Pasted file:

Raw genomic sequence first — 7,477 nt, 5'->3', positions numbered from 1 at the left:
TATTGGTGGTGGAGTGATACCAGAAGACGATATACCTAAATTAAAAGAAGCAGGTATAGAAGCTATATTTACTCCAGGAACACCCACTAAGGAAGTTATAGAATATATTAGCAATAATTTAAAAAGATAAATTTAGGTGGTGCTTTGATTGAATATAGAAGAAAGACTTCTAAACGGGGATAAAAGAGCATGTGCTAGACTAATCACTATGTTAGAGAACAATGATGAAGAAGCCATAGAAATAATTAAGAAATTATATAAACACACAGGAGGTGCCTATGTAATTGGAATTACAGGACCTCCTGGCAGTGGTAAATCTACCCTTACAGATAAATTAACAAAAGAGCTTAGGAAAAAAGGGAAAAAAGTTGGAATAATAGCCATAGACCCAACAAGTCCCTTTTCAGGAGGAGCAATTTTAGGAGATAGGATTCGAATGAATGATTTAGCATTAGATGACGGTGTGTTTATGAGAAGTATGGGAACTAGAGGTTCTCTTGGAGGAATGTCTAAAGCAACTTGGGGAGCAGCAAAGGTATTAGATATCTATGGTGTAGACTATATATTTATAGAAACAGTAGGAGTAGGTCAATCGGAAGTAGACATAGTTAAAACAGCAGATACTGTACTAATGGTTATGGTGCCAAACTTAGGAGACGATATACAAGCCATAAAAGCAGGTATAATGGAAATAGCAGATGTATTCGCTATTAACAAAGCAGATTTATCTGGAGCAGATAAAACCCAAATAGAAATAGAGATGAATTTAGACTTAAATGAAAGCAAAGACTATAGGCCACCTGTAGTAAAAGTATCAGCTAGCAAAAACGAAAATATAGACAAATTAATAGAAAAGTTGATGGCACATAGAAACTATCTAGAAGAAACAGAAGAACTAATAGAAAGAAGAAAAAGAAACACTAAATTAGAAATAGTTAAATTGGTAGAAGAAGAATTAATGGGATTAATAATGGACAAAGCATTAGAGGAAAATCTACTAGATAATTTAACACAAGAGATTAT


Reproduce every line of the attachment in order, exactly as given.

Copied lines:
Raw genomic sequence first — 7,477 nt, 5'->3', positions numbered from 1 at the left:
TATTGGTGGTGGAGTGATACCAGAAGACGATATACCTAAATTAAAAGAAGCAGGTATAGAAGCTATATTTACTCCAGGAACACCCACTAAGGAAGTTATAGAATATATTAGCAATAATTTAAAAAGATAAATTTAGGTGGTGCTTTGATTGAATATAGAAGAAAGACTTCTAAACGGGGATAAAAGAGCATGTGCTAGACTAATCACTATGTTAGAGAACAATGATGAAGAAGCCATAGAAATAATTAAGAAATTATATAAACACACAGGAGGTGCCTATGTAATTGGAATTACAGGACCTCCTGGCAGTGGTAAATCTACCCTTACAGATAAATTAACAAAAGAGCTTAGGAAAAAAGGGAAAAAAGTTGGAATAATAGCCATAGACCCAACAAGTCCCTTTTCAGGAGGAGCAATTTTAGGAGATAGGATTCGAATGAATGATTTAGCATTAGATGACGGTGTGTTTATGAGAAGTATGGGAACTAGAGGTTCTCTTGGAGGAATGTCTAAAGCAACTTGGGGAGCAGCAAAGGTATTAGATATCTATGGTGTAGACTATATATTTATAGAAACAGTAGGAGTAGGTCAATCGGAAGTAGACATAGTTAAAACAGCAGATACTGTACTAATGGTTATGGTGCCAAACTTAGGAGACGATATACAAGCCATAAAAGCAGGTATAATGGAAATAGCAGATGTATTCGCTATTAACAAAGCAGATTTATCTGGAGCAGATAAAACCCAAATAGAAATAGAGATGAATTTAGACTTAAATGAAAGCAAAGACTATAGGCCACCTGTAGTAAAAGTATCAGCTAGCAAAAACGAAAATATAGACAAATTAATAGAAAAGTTGATGGCACATAGAAACTATCTAGAAGAAACAGAAGAACTAATAGAAAGAAGAAAAAGAAACACTAAATTAGAAATAGTTAAATTGGTAGAAGAAGAATTAATGGGATTAATAATGGACAAAGCATTAGAGGAAAATCTACTAGATAATTTAACACAAGAGATTAT